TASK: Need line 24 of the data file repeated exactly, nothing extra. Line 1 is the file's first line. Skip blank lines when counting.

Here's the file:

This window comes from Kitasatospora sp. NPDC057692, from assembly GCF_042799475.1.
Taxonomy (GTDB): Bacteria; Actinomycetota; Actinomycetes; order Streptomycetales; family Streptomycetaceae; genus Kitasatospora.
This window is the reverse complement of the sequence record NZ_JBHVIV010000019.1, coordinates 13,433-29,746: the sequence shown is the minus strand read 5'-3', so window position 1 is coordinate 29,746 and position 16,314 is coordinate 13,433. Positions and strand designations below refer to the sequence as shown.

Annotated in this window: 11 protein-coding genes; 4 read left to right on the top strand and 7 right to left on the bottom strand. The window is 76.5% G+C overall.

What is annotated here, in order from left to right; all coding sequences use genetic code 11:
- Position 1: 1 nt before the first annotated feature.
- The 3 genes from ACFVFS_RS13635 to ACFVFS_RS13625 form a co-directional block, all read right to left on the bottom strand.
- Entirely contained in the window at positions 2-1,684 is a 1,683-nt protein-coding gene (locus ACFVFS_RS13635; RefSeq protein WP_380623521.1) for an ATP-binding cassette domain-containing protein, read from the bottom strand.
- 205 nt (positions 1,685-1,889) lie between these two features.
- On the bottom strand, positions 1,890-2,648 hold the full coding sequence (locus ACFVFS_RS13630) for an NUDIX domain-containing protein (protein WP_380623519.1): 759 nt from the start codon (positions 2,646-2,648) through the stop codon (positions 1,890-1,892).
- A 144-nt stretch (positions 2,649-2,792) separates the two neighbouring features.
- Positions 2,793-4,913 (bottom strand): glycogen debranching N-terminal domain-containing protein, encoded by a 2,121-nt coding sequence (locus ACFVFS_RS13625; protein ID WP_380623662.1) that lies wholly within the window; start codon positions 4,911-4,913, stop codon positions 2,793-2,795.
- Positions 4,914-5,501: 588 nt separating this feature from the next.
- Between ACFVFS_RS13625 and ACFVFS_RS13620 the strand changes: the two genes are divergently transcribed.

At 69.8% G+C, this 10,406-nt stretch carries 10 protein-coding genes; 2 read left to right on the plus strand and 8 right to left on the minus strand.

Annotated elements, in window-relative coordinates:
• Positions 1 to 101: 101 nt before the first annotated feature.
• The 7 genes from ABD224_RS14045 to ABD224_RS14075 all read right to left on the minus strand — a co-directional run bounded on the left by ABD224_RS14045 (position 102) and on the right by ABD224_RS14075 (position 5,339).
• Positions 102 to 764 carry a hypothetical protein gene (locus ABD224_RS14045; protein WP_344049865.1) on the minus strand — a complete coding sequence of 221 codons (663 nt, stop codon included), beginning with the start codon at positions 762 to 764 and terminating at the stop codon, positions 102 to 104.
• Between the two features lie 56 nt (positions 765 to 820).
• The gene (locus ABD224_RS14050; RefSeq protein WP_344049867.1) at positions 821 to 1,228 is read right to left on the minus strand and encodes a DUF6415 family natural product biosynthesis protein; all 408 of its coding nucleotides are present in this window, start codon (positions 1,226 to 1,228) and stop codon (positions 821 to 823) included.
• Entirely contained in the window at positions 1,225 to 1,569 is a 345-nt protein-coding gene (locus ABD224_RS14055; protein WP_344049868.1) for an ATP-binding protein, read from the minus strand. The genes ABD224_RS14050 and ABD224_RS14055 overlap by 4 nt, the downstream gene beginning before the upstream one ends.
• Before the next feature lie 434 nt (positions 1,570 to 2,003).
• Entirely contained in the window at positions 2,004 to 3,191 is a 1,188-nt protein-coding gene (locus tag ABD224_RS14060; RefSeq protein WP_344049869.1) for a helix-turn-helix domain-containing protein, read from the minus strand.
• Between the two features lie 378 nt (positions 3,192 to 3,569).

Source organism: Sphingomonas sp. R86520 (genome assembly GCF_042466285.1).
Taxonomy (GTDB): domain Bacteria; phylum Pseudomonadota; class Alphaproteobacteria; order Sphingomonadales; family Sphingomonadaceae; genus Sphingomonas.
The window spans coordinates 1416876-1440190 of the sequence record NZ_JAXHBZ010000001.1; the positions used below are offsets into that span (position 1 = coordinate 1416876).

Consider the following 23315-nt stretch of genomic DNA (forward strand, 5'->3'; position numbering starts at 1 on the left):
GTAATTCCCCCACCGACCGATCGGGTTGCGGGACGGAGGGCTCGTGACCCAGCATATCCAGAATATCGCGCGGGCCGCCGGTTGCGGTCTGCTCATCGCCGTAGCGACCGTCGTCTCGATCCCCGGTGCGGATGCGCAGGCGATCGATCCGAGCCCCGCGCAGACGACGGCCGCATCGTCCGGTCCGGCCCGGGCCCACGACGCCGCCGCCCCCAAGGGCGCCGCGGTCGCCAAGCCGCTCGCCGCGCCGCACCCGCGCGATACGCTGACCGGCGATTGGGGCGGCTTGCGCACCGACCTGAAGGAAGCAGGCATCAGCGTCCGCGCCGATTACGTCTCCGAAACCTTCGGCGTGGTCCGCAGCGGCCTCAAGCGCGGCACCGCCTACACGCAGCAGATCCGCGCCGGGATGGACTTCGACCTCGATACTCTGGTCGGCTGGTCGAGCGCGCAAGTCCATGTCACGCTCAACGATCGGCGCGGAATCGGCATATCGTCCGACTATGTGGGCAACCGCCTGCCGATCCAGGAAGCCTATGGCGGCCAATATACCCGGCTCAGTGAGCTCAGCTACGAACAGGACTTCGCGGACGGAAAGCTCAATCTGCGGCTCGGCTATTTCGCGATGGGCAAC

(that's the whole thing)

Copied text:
• Entirely contained in the window at positions 2,004 to 3,191 is a 1,188-nt protein-coding gene (locus tag ABD224_RS14060; RefSeq protein WP_344049869.1) for a helix-turn-helix domain-containing protein, read from the minus strand.